This story was excerpted from Thomas Harding’s Rockies Beat newsletter. reporter Manny Randhawa is filling in for Harding, who is on vacation. To read the full newsletter, click here. And subscribe to get it regularly in your inbox.

The year is 1975. The place is Longview, Wash., about a 45-minute drive north of Portland, Ore.

A young man who just graduated from Longview’s Mark Morris High School was looking for his first job, and he found one at the Longview Fibre Paper and Packaging company.

So he donned his hard hat, packed his lunch pail and set out for the graveyard shift at the local paper mill. When he first started on the job, he got some advice on how not to hurt his hands while undertaking the tasks required to turn wood chips into paper.

You see, the older workers knew a little something about the new kid. He was a star pitcher for his high school baseball team, perhaps even good enough to one day reach the Major Leagues. So when he was operating Paper Machine No. 7, there were some veteran millworkers there to help.

“They taught me about how not to get my hands in the way of the paper machines,” said Rockies manager Bud Black, who pitched in the big leagues from 1981-95. “They felt as though my hands were valuable.”

Almost every adult out there has had a first job. And with it being Labor Day, a time to celebrate our country’s working men and women, it’s a good time to see what some first jobs were for those who ended up becoming the select few to play the national pastime at the highest level.

Black is one of those few, as is Kris Bryant, his star outfielder who will likely become the Rockies’ starting first baseman when he returns from injury. Bryant is a former National League Rookie of the Year, an NL MVP and made the final defensive play of the 2016 World Series, clinching the Cubs’ first championship in more than a century.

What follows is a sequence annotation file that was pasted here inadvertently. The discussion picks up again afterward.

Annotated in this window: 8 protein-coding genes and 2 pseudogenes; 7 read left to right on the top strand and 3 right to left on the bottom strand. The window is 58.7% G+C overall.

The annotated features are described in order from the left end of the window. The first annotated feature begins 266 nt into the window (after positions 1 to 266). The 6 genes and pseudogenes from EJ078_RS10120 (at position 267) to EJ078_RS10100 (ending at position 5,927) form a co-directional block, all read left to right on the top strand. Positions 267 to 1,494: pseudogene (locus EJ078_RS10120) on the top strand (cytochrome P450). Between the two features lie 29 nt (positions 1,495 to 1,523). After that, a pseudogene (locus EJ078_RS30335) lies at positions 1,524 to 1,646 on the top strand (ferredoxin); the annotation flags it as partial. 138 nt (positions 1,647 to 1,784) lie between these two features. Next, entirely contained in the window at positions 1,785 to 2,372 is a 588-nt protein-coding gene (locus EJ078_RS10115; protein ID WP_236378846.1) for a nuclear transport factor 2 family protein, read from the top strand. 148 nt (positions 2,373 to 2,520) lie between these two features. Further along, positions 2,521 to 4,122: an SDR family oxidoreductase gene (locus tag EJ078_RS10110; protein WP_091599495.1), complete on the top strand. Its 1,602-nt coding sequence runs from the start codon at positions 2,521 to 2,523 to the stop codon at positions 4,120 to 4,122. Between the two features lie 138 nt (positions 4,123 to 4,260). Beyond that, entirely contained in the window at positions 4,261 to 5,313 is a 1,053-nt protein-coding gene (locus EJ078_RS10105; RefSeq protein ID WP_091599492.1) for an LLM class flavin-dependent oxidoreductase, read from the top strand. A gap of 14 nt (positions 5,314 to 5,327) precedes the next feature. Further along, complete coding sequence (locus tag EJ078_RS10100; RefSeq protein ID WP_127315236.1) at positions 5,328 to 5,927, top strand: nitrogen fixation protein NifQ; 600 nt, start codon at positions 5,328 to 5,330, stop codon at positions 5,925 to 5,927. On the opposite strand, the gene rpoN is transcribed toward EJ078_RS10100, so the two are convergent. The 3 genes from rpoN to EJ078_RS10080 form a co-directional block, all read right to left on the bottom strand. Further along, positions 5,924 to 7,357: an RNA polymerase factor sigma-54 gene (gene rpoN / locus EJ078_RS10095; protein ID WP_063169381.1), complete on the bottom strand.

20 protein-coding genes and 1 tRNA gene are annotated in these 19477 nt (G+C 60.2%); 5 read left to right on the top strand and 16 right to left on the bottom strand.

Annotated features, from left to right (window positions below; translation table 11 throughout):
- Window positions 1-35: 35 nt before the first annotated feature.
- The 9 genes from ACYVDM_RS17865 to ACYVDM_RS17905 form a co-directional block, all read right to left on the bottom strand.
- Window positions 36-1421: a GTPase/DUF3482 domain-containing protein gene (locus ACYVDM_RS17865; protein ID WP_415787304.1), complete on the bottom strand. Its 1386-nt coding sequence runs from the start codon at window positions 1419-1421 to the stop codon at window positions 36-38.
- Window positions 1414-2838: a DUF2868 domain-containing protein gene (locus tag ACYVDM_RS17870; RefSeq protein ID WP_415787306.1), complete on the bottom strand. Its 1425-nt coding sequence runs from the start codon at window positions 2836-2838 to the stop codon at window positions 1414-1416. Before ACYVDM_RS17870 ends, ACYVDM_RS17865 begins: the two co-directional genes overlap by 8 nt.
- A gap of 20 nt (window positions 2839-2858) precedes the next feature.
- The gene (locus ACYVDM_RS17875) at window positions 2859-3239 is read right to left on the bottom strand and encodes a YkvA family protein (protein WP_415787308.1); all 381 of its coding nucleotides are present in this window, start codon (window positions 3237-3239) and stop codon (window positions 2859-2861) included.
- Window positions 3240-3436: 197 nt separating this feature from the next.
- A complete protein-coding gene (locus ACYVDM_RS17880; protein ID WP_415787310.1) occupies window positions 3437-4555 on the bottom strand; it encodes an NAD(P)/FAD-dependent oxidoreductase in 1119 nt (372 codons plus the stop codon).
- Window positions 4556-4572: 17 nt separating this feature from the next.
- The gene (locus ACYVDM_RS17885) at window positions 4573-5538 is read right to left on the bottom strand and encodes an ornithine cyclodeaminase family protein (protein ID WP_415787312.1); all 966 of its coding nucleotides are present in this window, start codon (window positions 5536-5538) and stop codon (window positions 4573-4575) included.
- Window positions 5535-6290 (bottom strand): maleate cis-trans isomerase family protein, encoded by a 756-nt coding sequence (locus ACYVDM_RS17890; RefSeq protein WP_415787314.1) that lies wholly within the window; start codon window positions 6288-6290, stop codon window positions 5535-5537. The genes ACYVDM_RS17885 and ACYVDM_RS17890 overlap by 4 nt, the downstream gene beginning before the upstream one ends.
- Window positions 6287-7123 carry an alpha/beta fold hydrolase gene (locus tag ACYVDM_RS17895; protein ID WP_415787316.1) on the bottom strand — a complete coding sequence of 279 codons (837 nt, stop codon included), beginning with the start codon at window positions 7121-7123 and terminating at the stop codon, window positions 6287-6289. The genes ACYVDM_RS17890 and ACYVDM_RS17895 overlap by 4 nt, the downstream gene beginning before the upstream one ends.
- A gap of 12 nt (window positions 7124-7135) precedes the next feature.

But before becoming a superstar player, he was an umpire … albeit for two days.

“I think I was going into, like, ninth grade,” Bryant said. “And my brother and I wanted some money, probably for some Pokémon cards or something.”

Bryant figured it would be fun. After all, how hard could it be to umpire a bunch of seven-year-olds in a Las Vegas club ball league?

“It wasn’t a fun job,” said Bryant, who had parents complaining to him about what they saw as bad calls behind the plate.

“It was really annoying. One pitcher couldn’t even throw the ball anywhere near the strike zone. I wasn’t calling anything crazy bad — I was maybe expanding the zone a little bit. After that, I was like, ‘This isn’t it.’”

Don’t get Bryant wrong. Just because he felt the heat of being an umpire from some upset parents of seven-year-olds doesn’t mean he’ll be extraordinarily sympathetic with the umpires behind the plate when he’s in the batter’s box.

Bryant isn’t exactly the type that gets worked up over balls and strikes. But he won’t give any free passes, either.

“The experience made me sympathetic to umpires who are doing games for kids, like, 12 and younger,” he said. “It’s a tough job, but this is the big leagues.”